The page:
Typing.com is online and it's free. Definitely not "kiddy" either!

    Thanks freelylearned!


    I was all ready to order book W&R book 6, but then I realized that she already wrote a thesis confirmation essay this school year, and she needs to learn how to write an Encomium, so I'm pretty sure I should go ahead with book 7. I think I will also get W&R book 4 for my 5th grader, because he needs to learn to write a Chreia. 


    I'm planning to get the student edition, teacher's edition, and audio files. Do you find all of those useful?

    • Like 1
  15. Thank you, CMama! 


    -For the Writing and Rhetoric, do you think book 6 or 7 would be appropriate?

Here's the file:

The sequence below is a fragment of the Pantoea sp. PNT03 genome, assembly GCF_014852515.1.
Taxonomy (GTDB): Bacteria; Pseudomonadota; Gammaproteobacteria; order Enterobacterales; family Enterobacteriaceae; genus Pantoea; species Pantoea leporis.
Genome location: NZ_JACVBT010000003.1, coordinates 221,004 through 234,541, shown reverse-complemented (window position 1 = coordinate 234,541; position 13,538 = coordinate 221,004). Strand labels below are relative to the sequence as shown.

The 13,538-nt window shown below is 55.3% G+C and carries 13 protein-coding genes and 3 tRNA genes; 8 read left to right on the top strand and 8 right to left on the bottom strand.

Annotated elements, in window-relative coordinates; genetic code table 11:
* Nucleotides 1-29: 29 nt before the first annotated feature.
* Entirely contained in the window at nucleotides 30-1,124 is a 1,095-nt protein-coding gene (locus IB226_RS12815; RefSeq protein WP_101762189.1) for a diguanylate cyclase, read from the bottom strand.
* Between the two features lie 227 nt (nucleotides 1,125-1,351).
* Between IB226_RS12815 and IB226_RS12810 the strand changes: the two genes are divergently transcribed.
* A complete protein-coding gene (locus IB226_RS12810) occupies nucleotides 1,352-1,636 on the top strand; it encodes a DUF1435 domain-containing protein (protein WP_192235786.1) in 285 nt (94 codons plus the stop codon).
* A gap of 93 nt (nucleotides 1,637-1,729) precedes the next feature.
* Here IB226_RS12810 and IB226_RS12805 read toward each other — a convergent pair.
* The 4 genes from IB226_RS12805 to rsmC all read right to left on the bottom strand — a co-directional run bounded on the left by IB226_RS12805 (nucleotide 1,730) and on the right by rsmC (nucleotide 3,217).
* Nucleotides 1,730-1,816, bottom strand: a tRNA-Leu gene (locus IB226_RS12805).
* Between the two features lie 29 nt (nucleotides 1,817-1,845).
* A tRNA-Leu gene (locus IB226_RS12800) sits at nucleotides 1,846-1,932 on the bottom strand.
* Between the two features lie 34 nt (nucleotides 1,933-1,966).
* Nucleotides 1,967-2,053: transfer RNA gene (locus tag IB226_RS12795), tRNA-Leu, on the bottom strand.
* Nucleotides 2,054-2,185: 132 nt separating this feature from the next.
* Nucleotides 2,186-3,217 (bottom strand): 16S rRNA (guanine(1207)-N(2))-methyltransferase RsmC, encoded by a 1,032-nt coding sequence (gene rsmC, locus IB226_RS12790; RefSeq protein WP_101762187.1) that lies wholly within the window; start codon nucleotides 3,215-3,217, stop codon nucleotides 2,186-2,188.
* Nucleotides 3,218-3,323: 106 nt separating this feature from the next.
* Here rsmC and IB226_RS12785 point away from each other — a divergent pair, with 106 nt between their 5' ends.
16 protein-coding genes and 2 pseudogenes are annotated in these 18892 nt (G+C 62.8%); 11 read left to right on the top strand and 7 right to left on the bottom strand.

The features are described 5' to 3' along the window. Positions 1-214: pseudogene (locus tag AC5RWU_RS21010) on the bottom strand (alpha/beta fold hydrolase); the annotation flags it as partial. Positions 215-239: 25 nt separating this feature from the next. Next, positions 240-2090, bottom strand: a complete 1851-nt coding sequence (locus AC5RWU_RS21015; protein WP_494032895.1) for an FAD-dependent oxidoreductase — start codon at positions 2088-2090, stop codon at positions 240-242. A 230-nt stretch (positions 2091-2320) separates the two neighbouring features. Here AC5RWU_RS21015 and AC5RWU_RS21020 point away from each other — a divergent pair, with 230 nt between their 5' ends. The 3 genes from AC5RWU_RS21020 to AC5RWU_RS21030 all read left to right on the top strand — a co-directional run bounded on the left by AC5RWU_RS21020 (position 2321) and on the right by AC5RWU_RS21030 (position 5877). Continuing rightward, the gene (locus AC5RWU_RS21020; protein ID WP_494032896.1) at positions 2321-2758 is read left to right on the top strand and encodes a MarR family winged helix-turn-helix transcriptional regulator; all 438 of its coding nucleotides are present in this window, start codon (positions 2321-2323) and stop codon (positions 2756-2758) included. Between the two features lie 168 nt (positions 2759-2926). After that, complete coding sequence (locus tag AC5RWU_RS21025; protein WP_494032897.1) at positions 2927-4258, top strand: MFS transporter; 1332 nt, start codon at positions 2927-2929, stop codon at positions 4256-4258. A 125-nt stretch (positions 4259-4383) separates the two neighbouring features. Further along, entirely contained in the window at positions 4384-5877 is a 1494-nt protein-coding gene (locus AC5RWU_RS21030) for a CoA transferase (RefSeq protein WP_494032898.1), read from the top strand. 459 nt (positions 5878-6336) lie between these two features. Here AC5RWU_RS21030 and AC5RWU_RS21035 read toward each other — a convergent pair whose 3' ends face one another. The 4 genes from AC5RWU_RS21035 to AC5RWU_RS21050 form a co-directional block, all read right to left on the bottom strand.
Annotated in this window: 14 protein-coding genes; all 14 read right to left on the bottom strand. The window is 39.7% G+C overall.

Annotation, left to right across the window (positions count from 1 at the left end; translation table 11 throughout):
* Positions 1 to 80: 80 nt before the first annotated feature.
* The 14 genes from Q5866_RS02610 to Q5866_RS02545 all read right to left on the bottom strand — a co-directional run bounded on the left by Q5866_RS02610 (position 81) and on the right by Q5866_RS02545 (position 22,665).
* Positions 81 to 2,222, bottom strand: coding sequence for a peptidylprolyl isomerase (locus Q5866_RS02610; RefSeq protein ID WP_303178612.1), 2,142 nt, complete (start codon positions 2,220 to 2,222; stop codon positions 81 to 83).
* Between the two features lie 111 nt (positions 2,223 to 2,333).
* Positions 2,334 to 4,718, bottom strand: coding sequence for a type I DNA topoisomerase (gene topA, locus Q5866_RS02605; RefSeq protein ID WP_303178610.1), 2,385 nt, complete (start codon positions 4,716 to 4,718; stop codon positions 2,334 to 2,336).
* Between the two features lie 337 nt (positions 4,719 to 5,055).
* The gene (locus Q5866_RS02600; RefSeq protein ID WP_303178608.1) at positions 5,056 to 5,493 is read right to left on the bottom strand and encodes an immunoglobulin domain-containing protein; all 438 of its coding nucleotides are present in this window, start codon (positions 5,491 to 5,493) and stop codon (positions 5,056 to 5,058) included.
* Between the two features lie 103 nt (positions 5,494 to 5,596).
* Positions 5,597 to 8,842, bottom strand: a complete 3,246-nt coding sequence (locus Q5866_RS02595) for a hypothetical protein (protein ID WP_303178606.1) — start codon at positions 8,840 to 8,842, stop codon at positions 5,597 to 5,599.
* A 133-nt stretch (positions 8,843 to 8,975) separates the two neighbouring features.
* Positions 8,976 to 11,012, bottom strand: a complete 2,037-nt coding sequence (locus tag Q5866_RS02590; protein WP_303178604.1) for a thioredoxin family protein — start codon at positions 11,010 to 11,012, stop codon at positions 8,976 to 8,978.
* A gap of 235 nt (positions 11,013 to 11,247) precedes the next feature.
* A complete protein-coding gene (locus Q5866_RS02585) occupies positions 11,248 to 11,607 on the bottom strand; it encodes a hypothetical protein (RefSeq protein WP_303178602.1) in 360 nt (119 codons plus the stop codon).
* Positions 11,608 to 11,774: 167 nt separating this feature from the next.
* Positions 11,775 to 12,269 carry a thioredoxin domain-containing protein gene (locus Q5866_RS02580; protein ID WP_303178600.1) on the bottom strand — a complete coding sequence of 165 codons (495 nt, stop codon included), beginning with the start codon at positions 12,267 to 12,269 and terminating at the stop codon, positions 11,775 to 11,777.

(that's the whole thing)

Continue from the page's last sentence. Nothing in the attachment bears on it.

-Can you tell me why you prefered OWC over VP omnibus? It sounds like you like separating the Bible out a little more? Any other notes on differences between the programs? Can you share which history text you added?


    -The Latin - I would say it's ok. I don't think she would say she likes it, but she doesn't hate it either. I can't really learn along with her at this point because I have too much on my plate. Maybe next year? I have picked things up along the way since she has been doing Latin since 3rd grade. I started trying to have her do 1 chapter a week of Wheelocks, but that seemed to be too much for her, so we are now doing 1 chapter over 2 weeks. 


    Thanks for your input and advice! 

  16. Ok! I'm officially overwhelmed. I would really value your input and advice!